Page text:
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Minnesota Children’s Museum and the Playful Learning Lab at the University of St. Thomas are joining forces to make play even more powerful for Minnesota families.
This summer, in addition to a plethora of fun-filled permanent exhibits, we have a great lineup of special experiences and events that shine a spotlight on creative and critical thinking — important skills that help kids go far in school and life.
Minnesota Children’s Museum will open Rube GoldbergTM: The Hilarious World of Innovation Exhibit! on Saturday, May 25. This hands-on exhibit celebrates the Pulitzer Prize winning humorist and inventor, and introduces visitors to the creative processes behind his iconic contraptions.
- Mission: Sparking children’s learning through play
- 11 Hand-On Exhibits: 10 permanent exhibits, plus a gallery for special exhibits
- Kid-Powered Play: Open-ended activities that build brains and bodies
- Amenities: Café and coffee bar, store, party spaces, comfort rooms
- Renovation: Opened as an all-new museum in June 2017 following a major renovation and expansion
The museum is dynamic. Many of the experiences and materials within the permanent exhibits change to keep the museum fresh and engaging.
Four-story vertical adventure with climbing towers, spiral slide and netted catwalk suspended more than 40-feet high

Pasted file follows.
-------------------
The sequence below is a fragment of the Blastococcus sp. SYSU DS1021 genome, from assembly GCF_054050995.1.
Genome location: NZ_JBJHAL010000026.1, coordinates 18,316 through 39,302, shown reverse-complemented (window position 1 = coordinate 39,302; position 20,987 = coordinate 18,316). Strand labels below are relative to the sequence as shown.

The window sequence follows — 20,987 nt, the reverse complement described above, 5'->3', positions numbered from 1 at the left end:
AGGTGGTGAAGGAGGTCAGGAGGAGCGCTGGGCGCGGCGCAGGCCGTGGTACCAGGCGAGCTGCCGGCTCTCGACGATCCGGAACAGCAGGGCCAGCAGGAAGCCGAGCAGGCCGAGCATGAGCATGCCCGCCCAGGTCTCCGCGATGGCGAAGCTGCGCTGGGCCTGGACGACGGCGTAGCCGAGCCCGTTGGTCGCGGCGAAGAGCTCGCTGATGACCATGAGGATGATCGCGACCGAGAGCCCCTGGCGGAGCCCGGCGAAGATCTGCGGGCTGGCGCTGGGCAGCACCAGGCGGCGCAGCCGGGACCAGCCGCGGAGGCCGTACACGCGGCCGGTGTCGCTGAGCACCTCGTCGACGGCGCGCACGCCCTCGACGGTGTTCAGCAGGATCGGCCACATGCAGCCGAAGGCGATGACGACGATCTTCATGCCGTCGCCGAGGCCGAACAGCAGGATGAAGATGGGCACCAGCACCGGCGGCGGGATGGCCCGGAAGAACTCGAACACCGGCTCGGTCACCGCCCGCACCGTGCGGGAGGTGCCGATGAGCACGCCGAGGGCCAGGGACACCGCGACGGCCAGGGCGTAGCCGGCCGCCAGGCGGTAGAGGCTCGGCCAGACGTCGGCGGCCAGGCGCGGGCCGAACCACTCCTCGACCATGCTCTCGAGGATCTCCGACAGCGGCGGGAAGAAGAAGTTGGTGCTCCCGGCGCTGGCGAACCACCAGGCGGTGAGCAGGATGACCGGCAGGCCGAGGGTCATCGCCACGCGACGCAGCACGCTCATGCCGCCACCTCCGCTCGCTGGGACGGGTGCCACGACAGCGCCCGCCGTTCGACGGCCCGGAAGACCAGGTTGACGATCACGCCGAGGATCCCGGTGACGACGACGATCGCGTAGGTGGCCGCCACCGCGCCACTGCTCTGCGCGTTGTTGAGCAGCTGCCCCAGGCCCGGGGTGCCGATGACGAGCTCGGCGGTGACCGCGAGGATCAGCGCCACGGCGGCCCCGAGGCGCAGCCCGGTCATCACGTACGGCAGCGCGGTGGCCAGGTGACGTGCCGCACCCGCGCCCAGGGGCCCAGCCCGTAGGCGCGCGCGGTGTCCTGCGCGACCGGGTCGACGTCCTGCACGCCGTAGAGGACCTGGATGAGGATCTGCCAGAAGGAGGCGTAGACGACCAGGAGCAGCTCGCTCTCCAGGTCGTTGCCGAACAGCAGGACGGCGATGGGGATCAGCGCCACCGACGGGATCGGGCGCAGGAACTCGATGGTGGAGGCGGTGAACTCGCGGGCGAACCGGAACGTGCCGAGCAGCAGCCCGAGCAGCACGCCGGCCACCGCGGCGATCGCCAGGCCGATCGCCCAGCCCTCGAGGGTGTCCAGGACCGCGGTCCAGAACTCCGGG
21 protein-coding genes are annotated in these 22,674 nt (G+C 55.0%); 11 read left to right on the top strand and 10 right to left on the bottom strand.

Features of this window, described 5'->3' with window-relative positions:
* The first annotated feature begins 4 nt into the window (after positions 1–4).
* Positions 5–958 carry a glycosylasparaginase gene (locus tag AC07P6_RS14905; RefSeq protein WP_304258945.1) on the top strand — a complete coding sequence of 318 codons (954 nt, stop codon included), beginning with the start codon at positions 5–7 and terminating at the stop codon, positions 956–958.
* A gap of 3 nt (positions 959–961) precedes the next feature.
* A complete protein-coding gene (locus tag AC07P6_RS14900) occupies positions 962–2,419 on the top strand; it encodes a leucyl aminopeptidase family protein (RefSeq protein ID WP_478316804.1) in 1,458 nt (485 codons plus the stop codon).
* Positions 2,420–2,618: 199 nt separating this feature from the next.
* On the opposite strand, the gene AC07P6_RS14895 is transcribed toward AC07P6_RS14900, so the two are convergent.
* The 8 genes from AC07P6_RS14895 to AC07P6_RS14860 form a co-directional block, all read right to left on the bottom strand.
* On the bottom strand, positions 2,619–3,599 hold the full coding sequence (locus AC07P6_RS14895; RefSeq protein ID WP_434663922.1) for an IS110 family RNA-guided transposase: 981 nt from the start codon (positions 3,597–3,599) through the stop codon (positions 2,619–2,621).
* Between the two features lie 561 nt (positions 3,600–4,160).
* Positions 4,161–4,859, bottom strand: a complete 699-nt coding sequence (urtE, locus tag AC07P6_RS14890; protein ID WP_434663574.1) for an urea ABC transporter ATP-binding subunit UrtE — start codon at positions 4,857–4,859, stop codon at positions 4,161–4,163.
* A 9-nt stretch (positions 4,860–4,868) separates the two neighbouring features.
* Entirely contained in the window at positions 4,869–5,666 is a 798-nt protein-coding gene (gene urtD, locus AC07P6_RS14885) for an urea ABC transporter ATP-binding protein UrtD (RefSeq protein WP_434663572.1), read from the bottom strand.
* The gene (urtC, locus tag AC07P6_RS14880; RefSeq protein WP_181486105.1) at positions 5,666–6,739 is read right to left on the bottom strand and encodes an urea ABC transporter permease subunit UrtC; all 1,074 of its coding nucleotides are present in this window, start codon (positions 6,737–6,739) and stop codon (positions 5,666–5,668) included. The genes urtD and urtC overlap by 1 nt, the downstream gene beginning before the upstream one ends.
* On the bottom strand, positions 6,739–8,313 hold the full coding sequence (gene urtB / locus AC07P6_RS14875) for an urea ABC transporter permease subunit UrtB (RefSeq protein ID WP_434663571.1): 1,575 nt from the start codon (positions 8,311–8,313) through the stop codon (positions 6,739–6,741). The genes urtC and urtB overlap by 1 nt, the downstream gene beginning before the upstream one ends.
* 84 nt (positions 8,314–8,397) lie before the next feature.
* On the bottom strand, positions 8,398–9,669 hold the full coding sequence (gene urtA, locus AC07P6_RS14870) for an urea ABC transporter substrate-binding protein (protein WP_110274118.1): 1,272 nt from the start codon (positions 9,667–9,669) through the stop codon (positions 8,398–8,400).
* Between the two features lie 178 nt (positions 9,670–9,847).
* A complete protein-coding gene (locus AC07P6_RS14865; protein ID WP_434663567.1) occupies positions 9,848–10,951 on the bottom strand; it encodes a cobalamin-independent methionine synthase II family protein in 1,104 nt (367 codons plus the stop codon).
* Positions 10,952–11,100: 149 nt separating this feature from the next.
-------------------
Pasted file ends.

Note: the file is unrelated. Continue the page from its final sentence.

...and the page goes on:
Forces at Play
Ball launchers and a wacky car wash
An “underwater” adventure based on a real shipwreck
Quirky outdoor space for exploring the natural world (open seasonally)
A fantastical play space where children shape and share their own stories
Lively and bright collaborative space with loose parts and surprising materials
Joyful landscape of discovery for babies and toddlers
Kids play various roles in a vibrant Minnesota city with a fire station, hardware store, post office, food stand and more
Visitors tinker, make and create with real tools and authentic materials
Tip Top Terrace
Outdoor space on the roof to see, hear and talk about the city (open seasonally)
Fun for Kids Up to 12 & Older
Activities in the museum are designed for kids up to age 12 (or even older). Kids of all ages enjoy many of the exhibits, but here’s a general guide on exhibits by age.
Activities geared toward older kids (5-12):
- The Scramble – Two climbing towers, spiral slide and netted catwalk
- Super Awesome Adventures – Laser maze, climbing wall, space race and balance boards
- The Studio – Maker space with real tools and authentic materials
- Creativity Jam – Collaborative art and building, plus stop-motion animation
Activities enjoyed by younger kids (0-5):
- Sprouts – Joyful landscape of discovery for babies and toddlers
- Our World – Pretend play town including post office, food stand, fire truck and more
- Forces at Play – Air-powered ball launchers and a wacky car wash
- Imaginopolis – Fantastical environment filled with loose parts
- Tot Spots – Tot spots are located in Our World, The Scramble and Forces at Play
The two outdoor galleries are perfect for all ages to explore the natural world and city landscape.